Doherty agreed to assist the agents in finding Barbour. After locating Barbour in the lobby, Doherty brought him to his office where he was immediately joined by the special agents. According to Barbour, McKenna and Sveum were identified as agents, and both “quickly flashed their badge.” The agents advised Barbour that they wanted to talk to him about the information they had received that he had traveled to Washington to attempt to assassinate President Clinton. They also told him that they would help him receive mental health treatment. Agent McKenna testified that he took Barbour's personal history and in the process learned that Barbour had once been committed to the Walter Reed Army Medical Center after attempting suicide. After taking Barbour's history, McKenna read him the Miranda warnings. Barbour told McKenna that he understood his rights and indicated that he wished to talk to the agents. At the time, Barbour indicated that he was aware that it is a crime to attempt to kill the President. At the suppression hearing, Barbour denied that Miranda warnings were ever recited, but testified that, had they been read, he would have understood them.1 The agents described Barbour as well-mannered, courteous and cooperative throughout the entire interview. Barbour described the Secret Service agents as extremely polite, courteous and friendly, reminding him of “workers at Disney World.”
Immediately after his interview with the agents, Barbour met with Dr. DeCastro, who found him to be suicidal and in need of immediate treatment. Pursuant to Florida law, Fla.Stat.Ann. § 394.463, Dr. DeCastro committed Barbour involuntarily to a private mental health facility, Lakeside Alternatives.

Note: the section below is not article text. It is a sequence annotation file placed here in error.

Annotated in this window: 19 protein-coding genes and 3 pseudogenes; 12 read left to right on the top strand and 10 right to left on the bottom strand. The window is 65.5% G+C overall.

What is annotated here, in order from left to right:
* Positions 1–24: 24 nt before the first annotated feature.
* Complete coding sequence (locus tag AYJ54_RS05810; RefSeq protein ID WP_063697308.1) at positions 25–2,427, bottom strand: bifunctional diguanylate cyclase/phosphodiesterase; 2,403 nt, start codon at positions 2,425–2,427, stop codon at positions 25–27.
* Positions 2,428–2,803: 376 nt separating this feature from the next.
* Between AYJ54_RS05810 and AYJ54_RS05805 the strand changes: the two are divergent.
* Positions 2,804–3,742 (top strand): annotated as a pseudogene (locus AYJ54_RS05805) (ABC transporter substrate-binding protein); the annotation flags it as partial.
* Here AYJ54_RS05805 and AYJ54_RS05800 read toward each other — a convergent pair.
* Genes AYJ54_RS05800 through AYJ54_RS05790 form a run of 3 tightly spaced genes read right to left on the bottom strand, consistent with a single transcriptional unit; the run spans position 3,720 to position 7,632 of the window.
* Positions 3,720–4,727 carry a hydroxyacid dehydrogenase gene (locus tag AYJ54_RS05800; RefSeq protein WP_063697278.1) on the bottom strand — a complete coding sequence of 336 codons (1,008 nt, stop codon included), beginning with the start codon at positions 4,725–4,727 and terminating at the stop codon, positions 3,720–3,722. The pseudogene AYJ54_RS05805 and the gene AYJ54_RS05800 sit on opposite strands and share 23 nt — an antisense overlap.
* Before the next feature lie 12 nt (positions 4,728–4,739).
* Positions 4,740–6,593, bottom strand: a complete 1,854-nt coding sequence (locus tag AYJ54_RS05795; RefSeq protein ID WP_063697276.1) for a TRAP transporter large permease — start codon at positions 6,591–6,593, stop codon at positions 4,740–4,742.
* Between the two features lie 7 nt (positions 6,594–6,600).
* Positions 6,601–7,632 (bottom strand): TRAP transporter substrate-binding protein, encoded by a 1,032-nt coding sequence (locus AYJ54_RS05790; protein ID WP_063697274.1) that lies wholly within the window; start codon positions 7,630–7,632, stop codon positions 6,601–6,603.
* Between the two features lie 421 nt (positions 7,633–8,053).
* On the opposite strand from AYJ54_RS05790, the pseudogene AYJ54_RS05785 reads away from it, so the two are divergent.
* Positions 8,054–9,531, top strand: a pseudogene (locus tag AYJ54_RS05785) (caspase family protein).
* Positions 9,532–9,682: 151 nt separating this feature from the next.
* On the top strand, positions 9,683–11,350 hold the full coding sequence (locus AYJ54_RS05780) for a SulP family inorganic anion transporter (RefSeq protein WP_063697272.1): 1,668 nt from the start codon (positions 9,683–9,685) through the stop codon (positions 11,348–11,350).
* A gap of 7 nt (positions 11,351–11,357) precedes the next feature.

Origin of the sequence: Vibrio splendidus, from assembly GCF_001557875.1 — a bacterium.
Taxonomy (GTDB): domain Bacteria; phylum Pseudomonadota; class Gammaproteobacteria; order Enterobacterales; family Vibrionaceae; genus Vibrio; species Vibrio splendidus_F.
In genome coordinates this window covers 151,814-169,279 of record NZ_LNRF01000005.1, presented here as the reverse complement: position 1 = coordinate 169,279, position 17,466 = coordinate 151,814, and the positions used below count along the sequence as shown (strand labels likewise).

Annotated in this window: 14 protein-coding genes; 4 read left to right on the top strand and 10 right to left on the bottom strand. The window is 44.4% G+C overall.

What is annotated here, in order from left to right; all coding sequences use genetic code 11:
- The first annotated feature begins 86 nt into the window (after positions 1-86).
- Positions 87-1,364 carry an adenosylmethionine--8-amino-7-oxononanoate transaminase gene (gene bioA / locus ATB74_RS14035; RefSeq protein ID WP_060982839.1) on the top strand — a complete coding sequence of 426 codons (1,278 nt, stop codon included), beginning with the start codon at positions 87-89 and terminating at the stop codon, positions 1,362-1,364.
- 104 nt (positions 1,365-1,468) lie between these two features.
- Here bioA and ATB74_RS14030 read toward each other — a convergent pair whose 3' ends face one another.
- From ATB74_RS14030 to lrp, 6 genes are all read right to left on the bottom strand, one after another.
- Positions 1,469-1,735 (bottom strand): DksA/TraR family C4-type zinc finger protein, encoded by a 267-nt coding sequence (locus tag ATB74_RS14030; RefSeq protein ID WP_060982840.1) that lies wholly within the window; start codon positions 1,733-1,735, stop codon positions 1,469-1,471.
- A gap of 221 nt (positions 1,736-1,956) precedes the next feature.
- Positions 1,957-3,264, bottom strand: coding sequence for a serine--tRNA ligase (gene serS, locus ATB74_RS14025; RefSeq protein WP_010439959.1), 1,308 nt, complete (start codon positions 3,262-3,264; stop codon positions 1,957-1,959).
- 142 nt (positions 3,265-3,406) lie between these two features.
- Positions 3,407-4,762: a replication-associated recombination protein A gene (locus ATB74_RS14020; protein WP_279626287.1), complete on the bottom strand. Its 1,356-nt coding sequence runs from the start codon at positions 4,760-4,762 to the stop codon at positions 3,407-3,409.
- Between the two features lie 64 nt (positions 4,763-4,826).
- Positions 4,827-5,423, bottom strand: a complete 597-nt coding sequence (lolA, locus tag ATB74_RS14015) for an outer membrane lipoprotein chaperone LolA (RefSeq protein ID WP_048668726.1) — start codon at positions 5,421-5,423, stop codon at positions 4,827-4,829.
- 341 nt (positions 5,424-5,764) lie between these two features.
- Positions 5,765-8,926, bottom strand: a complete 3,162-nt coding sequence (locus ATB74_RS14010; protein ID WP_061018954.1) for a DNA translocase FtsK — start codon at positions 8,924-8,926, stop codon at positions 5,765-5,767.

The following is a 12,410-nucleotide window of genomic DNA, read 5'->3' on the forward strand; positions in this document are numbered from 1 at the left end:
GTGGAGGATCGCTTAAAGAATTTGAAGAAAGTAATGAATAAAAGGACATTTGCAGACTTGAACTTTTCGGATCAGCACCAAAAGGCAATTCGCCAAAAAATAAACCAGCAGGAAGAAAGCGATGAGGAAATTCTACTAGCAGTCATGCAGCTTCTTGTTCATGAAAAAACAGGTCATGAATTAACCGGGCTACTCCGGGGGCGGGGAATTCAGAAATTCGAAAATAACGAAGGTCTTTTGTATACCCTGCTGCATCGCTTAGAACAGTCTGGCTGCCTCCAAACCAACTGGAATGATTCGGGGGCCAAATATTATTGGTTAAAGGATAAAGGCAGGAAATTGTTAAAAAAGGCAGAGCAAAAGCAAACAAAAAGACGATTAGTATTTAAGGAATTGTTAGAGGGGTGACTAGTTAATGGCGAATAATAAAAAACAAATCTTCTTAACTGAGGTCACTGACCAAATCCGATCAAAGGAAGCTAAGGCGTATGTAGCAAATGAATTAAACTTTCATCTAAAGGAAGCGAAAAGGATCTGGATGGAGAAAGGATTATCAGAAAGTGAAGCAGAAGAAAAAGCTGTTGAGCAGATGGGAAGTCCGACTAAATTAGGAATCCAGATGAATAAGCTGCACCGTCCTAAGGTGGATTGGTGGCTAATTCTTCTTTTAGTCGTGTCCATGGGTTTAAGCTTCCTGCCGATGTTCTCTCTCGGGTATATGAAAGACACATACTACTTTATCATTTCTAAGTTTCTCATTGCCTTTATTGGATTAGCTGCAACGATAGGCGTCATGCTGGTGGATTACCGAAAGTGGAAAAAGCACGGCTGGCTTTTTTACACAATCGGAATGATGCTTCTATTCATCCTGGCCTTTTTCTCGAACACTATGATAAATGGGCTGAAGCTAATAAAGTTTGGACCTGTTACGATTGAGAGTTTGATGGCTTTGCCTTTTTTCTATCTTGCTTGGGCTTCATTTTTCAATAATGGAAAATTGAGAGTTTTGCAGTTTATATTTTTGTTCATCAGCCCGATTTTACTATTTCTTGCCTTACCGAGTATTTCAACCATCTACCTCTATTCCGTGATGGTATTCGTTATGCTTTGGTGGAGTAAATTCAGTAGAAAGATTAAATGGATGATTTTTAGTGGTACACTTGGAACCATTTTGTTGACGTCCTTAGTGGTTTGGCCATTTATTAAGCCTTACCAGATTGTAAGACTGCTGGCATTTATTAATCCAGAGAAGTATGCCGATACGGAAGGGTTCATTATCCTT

Agent McKenna testified that on the next day, February 4, 1994, he visited Barbour at Lakeside Alternatives, presented him with a Secret Service form entitled “Consent to Search,” and informed him of his constitutional right to refuse to give consent. Barbour was cooperative and appeared to Agent McKenna to be logical in his thinking. The consent to search form, which was read to Barbour, authorized the agents to search his apartment and car and to seize any contraband or evidence “in the nature of a threat against the president.” The form also indicated that no promises were being made in exchange for Barbour's consent. Barbour signed the form.
Agent McKenna returned to Lakeside Alternatives on February 7, 1994. He told Barbour that he wanted to ask him questions about his trip to Washington, D.C., and, again, he read Barbour the Miranda warnings. Barbour denied that he was given the Miranda warnings. At this time, Barbour was taking Ativan and Lithium for his depression.2 Once again Barbour was cooperative, coherent, and polite, and answered all questions asked.
The district court found that Barbour was read his Miranda warnings on February 3 and 7, 1994, and that he understood his rights. The court further found that Barbour was read the consent to search form on February 4, 1994, and that he understood his rights on that occasion as well. Finding no evidence that Barbour's severe depression interfered with his ability to think clearly or understand the charges being made against him, and that onthe facts of this case the promise of mental health treatment was not coercive, the district court found that his statements were not coerced and that the government had met its burden of proving by a preponderance of the evidence that Barbour voluntarily waived his rights. See Colorado v. Connelly, 479 U.S. 157, 168-69, 107 S.Ct. 515, 522-23, 93 L.Ed.2d 473 (1986).